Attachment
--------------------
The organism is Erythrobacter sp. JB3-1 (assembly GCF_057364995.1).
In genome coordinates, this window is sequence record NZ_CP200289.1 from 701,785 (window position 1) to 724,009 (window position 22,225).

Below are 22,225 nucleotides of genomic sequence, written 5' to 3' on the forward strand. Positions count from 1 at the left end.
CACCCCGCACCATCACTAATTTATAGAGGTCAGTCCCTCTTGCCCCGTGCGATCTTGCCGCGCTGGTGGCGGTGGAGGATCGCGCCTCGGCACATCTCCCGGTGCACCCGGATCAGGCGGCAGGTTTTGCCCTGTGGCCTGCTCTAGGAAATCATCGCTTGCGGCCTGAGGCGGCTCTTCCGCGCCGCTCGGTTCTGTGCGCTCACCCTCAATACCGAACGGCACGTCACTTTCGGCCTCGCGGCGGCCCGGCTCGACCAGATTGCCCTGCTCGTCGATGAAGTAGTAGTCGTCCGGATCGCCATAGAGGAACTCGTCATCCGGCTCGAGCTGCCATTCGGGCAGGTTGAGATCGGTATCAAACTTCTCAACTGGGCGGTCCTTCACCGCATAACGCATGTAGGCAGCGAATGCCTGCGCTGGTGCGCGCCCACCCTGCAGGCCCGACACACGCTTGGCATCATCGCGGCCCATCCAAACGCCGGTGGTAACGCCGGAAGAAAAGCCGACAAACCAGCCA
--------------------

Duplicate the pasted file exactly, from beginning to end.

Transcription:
The organism is Erythrobacter sp. JB3-1 (assembly GCF_057364995.1).
In genome coordinates, this window is sequence record NZ_CP200289.1 from 701,785 (window position 1) to 724,009 (window position 22,225).

Below are 22,225 nucleotides of genomic sequence, written 5' to 3' on the forward strand. Positions count from 1 at the left end.
CACCCCGCACCATCACTAATTTATAGAGGTCAGTCCCTCTTGCCCCGTGCGATCTTGCCGCGCTGGTGGCGGTGGAGGATCGCGCCTCGGCACATCTCCCGGTGCACCCGGATCAGGCGGCAGGTTTTGCCCTGTGGCCTGCTCTAGGAAATCATCGCTTGCGGCCTGAGGCGGCTCTTCCGCGCCGCTCGGTTCTGTGCGCTCACCCTCAATACCGAACGGCACGTCACTTTCGGCCTCGCGGCGGCCCGGCTCGACCAGATTGCCCTGCTCGTCGATGAAGTAGTAGTCGTCCGGATCGCCATAGAGGAACTCGTCATCCGGCTCGAGCTGCCATTCGGGCAGGTTGAGATCGGTATCAAACTTCTCAACTGGGCGGTCCTTCACCGCATAACGCATGTAGGCAGCGAATGCCTGCGCTGGTGCGCGCCCACCCTGCAGGCCCGACACACGCTTGGCATCATCGCGGCCCATCCAAACGCCGGTGGTAACGCCGGAAGAAAAGCCGACAAACCAGCCA